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Pisgah High student diagnosed with whooping cough

A student at Pisgah High School in Canton has been diagnosed with whooping cough, an infection that causes a severe cough that can last for weeks. (Photo credit: WLOS staff)

A student at Pisgah High School in Canton has been diagnosed with whooping cough, an infection that causes a severe cough that can last for weeks.

The student is on antibiotics and recovering at home.

The Haywood County Health Department identified people who had been within three feet of the sick student for more than an hour and administered antibiotics to them, as well.

The department also sent a letter home to parents advising them to monitor their kids carefully.

“Just be very vigilant for the next three weeks. Watch for any type of upper respiratory symptoms. Go to your doctor if the child has any type of symptoms that we put in this letter,” Public Health Services director Patrick Johnson said.

Those symptoms include runny or stuffed nose, coughing very hard, gasping for breath or vomiting after coughing.

Most children get vaccinated against whooping cough at kindergarten time, with booster shots in middle school. But not all students are vaccinated. The Health Department said if parents want to reduce any concern, they can go to the health department for a free vaccine.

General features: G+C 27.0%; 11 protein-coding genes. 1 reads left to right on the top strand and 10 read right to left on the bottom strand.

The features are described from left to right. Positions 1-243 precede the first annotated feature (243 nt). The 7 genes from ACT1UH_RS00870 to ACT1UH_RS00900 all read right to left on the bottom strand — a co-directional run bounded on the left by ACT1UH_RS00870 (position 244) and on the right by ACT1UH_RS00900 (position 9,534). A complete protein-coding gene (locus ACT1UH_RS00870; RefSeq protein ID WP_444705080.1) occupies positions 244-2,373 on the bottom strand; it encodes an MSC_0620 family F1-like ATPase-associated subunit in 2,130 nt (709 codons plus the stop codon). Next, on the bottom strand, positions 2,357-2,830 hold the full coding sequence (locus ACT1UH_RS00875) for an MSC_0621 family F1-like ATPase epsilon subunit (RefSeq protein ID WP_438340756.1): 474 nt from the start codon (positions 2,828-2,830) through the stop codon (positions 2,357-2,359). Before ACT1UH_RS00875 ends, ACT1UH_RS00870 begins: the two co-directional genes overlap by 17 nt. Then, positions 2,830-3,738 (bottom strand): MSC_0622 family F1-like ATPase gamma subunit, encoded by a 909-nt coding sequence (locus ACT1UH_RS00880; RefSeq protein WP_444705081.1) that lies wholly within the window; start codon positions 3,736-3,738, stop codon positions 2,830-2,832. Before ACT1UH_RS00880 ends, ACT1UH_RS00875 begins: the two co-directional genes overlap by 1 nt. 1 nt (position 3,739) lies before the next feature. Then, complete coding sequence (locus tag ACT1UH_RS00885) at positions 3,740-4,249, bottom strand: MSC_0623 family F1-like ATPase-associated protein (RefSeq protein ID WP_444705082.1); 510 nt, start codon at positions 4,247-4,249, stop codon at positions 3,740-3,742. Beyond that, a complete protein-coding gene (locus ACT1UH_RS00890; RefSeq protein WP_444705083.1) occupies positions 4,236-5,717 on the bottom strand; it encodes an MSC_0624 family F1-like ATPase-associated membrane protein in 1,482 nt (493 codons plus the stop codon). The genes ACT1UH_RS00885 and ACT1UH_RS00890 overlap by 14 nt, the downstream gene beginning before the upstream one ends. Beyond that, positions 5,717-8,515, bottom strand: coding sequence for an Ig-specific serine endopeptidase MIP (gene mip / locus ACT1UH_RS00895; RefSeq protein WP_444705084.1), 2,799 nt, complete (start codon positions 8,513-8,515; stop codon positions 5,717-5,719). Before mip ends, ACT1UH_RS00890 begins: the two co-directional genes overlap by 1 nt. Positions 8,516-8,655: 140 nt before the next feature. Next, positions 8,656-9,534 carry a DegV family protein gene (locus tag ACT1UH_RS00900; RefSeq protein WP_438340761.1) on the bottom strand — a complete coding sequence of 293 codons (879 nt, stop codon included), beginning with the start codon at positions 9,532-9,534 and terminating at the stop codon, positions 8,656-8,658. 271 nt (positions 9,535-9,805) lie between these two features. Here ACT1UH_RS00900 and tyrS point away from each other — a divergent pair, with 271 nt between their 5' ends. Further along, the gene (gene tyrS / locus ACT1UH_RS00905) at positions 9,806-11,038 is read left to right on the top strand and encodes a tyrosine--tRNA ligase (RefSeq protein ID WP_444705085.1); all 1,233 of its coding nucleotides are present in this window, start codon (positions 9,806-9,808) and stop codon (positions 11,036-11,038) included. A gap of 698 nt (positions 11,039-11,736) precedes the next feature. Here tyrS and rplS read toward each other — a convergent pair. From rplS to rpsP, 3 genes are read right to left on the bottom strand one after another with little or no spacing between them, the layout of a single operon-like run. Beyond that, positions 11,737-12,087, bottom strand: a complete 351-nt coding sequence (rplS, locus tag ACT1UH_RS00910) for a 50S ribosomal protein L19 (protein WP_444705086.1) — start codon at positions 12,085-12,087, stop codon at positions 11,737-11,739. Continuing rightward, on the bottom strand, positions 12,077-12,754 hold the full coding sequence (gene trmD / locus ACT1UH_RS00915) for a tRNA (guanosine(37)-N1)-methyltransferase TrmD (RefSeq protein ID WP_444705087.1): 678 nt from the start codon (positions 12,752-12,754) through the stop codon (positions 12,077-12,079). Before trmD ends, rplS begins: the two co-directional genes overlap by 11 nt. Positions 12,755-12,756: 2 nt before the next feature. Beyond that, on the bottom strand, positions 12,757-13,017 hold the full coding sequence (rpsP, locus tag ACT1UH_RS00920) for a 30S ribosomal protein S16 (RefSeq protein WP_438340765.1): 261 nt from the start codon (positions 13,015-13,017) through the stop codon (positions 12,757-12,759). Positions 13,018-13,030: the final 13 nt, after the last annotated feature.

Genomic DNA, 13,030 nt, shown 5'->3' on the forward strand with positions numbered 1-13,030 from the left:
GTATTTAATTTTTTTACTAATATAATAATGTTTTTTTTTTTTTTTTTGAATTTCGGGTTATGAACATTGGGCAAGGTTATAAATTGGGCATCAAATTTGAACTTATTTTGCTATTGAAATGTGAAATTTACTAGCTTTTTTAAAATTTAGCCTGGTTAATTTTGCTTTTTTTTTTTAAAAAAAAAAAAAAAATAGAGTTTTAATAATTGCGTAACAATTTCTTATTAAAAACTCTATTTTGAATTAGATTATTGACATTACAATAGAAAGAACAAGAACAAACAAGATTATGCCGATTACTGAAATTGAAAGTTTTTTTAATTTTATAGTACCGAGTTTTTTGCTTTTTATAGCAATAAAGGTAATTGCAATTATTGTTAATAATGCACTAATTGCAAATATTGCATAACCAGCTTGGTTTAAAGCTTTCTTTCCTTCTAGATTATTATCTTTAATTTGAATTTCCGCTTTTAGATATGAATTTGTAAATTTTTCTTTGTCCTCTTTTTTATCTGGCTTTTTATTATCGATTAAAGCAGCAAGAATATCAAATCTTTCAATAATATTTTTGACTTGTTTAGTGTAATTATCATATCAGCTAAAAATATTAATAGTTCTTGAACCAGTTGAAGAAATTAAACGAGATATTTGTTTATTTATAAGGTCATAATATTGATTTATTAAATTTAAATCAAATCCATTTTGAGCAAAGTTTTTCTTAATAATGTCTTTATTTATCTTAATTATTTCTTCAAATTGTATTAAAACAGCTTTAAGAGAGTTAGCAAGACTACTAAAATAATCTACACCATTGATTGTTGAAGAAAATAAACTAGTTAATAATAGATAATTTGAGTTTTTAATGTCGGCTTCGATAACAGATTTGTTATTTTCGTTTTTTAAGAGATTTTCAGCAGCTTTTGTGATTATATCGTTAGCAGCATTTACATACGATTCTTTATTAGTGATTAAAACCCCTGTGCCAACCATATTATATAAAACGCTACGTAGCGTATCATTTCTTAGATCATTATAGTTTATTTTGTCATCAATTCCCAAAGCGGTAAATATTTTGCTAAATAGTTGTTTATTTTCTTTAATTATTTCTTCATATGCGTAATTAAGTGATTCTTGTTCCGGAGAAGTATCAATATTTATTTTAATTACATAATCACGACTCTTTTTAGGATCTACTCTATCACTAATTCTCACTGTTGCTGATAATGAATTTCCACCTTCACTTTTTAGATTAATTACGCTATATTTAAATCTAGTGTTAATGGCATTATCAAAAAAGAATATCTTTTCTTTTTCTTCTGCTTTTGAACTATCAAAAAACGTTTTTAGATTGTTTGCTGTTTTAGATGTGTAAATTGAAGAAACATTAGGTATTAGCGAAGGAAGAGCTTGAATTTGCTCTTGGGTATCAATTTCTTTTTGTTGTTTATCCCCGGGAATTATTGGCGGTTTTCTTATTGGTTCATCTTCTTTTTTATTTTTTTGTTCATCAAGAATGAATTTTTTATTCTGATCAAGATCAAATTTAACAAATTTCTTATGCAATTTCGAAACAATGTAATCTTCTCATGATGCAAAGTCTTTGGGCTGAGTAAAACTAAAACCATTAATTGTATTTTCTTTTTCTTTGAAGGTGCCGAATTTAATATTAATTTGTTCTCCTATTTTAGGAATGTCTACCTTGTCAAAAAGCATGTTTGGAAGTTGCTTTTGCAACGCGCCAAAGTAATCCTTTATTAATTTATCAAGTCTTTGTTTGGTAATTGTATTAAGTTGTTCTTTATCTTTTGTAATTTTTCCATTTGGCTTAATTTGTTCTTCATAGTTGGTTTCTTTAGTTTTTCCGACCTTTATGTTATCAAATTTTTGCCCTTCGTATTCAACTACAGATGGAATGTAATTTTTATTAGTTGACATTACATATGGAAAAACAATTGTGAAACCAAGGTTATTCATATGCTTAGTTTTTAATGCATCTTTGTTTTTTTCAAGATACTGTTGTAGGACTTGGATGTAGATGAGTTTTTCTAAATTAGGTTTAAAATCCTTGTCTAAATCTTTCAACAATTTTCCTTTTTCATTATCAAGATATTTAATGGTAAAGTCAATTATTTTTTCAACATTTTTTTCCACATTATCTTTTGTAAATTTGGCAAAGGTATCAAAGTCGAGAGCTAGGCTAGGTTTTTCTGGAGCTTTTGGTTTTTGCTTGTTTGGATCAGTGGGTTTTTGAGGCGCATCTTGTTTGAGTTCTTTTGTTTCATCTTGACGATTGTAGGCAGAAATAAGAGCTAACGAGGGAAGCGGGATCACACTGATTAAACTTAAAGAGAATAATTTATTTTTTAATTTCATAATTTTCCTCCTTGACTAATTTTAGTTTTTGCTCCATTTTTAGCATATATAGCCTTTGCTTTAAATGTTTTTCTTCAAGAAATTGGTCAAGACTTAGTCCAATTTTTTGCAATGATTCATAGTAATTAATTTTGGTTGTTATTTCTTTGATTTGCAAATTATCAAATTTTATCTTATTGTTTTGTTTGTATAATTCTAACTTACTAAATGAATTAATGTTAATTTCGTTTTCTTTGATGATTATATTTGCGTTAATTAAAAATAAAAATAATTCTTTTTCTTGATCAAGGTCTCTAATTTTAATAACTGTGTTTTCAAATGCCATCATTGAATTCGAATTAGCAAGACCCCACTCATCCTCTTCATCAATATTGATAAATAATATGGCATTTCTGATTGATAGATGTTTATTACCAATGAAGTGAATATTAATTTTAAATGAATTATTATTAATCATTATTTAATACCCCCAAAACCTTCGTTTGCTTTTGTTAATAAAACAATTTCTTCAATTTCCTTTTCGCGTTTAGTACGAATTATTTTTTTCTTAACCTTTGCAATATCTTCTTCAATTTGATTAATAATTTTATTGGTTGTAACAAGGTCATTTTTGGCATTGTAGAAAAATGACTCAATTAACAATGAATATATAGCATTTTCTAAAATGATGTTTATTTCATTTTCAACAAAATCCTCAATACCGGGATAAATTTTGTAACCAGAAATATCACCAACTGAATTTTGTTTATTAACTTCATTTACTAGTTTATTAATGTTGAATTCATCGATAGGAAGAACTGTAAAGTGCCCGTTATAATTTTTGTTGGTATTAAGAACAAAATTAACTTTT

Johnson said these cases are rare, one at this point. But two more he said would get "outbreak" status.

“If there were two more cases in the schoo,l we would exclude those children without a vaccination for three weeks,” he said.

The last whooping cough case in Haywood County schools occurred in 2010. Officials said there's no evidence other schools are involved.

"I'm not real concerned. My child had vaccinations when he was younger,"parent Andrea Hudson said. "If he gets a cough or something, I'll definitely keep an eye on it and take him to the doctor if needed."


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